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Five beautiful places to visit around Barcelona

All the world wants to go to Barcelona! When the weather’s at its warmest, it can be nice to take a trip to one of the many small towns in Catalonia. Everywhere you go you can eat amazing food, do some shopping and simply enjoy life.

Photo: ShutterstockGirona

This city of around 86,000 inhabitants is located about 100km northeast of Barcelona. The pace is slower and there are fewer queues here than in Barcelona. Which makes it a more pleasant and comfortable experience. It’s only a short walk from the excellent restaurants to the great delicatessens. Girona is easy to reach by train from the station at Passeig de Gràcia in Barcelona.

Tapas and cava

Try the fantastic little tapas dishes at Boira on Plaça de la Independència along with some cava one evening.

Boira

Plaça de la Independència 17, Girona

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Michelin restaurant in Girona

If you’d prefer a little Catalan extravagance on your plate, El Celler de Can Roca, with its three Michelin stars, is the place for you. The restaurant has come out top of the list of The World’s 50 Best Restaurants twice now. Stars and fame notwithstanding, a meal at El Celler de Can Roca starts at €125.

El Celler de Can Roca

Can Sunyer 48

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Cadaques beach

Cadaqués

This white, well-kept town is located about a couple of hours’ drive north of Barcelona. It has a small beach, which isn’t particularly busy unless you come here in July and August when the whole of Barcelona seems to be on holiday in the town. Although only around 3,000 people live here, there’s no shortage of food and taste experiences on offer.

Small dishes to share

Compartir is a restaurant that serves Catalan cuisine with an international flavor. Compartir means ‘to share’ and the restaurant naturally enough serves small dishes for you to share. It has been awarded a so-called Michelin Plate, which is a mark of good food.

Compartir

Riera de Sant Vicenç, s/n, Cadaqués

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Salvador Dalí Museum

As you travel around Catalonia, you’ll quickly discover traces of the artist Salvador Dalí. He built a hut in Portlligat bay in Cadaqués in 1930, which later became a magnificent house where he often worked. Today the house is a museum. As you step across the threshold into his former home, you’ll be met by more visual surprises, just like when you look at his pictures

Salvador Dalí House Portlligat

Platja, 17488 Port Lligat, Girona

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Reservations must always be made in advance

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Pals

The medieval town of Pals is home to nearly 2,500 people. The old part of the town, like many of the older villages in Catalonia, is situated atop a hill, Mont Aspre. This part of town is well preserved and there are extremely severe restrictions on development. From this height you can look out across the vast plains and rice fields.

Bib Gourmand for Vicus

All this can make you hungry and if you visit the Vicus restaurant, which has been awarded a Bib Gourmand by the Michelin Guide, you can enjoy their playful Catalan cuisine made using local produce. Rice is naturally on the menu.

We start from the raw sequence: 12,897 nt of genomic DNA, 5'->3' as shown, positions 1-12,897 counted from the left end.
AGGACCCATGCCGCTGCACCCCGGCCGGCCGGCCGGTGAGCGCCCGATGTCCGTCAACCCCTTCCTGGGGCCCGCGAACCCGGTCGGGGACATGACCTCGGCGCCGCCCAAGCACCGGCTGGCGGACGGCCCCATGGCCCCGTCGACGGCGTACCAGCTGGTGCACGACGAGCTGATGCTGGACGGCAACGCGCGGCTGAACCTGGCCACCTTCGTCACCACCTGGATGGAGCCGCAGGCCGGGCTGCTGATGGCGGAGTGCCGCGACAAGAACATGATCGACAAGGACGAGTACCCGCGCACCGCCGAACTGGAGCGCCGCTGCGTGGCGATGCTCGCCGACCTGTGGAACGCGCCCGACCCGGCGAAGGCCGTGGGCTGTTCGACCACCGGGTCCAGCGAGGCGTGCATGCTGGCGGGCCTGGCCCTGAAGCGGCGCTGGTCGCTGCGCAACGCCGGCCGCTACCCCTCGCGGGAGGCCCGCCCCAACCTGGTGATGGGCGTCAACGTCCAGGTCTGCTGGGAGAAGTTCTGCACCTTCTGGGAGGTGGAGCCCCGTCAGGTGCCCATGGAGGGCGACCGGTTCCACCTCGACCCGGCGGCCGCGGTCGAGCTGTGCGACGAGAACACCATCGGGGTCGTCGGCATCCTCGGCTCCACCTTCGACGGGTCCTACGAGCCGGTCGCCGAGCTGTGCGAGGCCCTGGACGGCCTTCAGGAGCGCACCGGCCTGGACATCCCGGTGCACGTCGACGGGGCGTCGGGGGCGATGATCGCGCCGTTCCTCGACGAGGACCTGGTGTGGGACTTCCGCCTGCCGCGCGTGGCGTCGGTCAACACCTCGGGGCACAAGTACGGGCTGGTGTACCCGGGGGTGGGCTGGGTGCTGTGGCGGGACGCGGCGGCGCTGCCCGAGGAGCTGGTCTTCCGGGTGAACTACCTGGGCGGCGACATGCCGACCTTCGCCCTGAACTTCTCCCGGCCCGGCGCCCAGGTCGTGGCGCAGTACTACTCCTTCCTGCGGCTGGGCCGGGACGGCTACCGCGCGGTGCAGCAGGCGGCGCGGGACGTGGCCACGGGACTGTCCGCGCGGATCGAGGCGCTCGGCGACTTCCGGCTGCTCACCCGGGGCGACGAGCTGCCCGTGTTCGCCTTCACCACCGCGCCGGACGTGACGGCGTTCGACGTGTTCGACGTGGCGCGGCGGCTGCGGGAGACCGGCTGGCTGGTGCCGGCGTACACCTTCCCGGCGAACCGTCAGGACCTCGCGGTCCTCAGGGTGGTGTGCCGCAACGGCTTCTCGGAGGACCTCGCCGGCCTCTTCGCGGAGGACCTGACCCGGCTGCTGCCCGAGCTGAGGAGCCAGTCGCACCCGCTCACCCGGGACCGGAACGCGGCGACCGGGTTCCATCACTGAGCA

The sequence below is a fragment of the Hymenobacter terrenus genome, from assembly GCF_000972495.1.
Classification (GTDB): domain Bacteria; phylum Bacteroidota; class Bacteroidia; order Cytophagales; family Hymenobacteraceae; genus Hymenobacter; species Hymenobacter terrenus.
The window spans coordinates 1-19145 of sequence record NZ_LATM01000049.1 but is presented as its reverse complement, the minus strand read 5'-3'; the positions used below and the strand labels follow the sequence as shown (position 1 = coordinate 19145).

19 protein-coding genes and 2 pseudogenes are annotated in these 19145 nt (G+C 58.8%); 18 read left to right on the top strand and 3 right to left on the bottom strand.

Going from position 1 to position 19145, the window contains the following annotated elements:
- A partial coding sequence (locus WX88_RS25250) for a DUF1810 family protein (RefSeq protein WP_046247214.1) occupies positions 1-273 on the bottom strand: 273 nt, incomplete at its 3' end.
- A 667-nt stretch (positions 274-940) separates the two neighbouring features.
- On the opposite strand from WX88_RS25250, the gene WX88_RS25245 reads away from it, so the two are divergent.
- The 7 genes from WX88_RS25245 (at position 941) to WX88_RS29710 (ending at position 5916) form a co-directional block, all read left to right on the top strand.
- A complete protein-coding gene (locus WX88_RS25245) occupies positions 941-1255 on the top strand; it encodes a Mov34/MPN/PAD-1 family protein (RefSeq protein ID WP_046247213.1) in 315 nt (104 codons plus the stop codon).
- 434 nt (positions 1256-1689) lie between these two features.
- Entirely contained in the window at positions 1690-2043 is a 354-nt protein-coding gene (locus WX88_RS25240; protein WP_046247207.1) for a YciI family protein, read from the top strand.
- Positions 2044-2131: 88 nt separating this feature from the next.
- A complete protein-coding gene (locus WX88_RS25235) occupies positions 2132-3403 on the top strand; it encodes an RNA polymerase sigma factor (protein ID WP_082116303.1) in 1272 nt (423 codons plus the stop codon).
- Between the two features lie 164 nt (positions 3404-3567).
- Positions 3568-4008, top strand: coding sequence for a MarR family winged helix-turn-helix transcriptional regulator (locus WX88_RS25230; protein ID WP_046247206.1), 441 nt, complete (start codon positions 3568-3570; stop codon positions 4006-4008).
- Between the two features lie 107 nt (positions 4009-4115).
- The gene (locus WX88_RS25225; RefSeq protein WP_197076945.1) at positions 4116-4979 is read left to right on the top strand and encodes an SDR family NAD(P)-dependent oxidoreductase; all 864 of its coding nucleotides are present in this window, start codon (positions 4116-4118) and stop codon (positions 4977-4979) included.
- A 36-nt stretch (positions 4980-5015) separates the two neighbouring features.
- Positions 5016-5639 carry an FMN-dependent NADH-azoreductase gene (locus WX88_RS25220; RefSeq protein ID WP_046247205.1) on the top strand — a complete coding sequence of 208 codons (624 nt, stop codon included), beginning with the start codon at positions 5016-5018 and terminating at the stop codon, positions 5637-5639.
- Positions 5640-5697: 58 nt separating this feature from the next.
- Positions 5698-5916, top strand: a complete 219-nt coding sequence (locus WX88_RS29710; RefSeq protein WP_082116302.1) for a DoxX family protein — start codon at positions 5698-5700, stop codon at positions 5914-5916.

Vicus

Carrer Enginyer Algarra 51, Pals

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Palafrugell and Llafranc 

If you’re traveling with children, you’re sure to enjoy these small seaside resorts with their beautiful beaches. They’re not really separate places and you can easily walk from one to the other along the path that has been laid along the cliffs. Here the fragrant pines lean daringly out over the sea. There are plenty of small bars and restaurants along this strip.

 

Family hotel

If you’re looking for a simple and affordable place to stay, where you can eat freshly caught seafood, you and your family can check in at Sant Roc, which is, well, right on the beach.

Hotel Sant Roc

Plaça Atlàntic, 2

Luxury dining in Llafranc

For a more luxury dining experience, you’ll find some fantastic restaurants here, of course, such as the Michelin-starred Casamar. It’s easiest to drive here, but there are also trains from Barcelona. The nearest station is Flaçà around 25km away. From there you need to take the bus.

Casamar

Nero 3, Llafranc

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Sitges

Sitges, with its 28,000 residents, has for several decades been a kind of center for the LGBTQ community in Spain. Here the parties last all night and if possible on until the next afternoon. There are cool stores on every corner, offering both big brands and more eclectic ranges. You’ll find everything here from vinyl records to fancy interior design boutiques. The city breathes culture and every year plays host to both a carnival and a theater and film festival. The religious celebration marking the feast of Corpus Christi, when the narrow streets are beautifully decorated with flowers, is well worth a look. The highlight is probably the Festival Internacional de Cinema Fantàstic de Catalunya which attracts filmmakers from all over the world. Sitges is used to welcoming visitors, so you’ll have no trouble finding hotels, boarding houses and restaurants. The Michelin inspectors have been generous with their Plates and their Bib Gourmands, but none of the city’s restaurants have yet been awarded a star. You can find some that have in Barcelona, though, just a half-hour train ride away.

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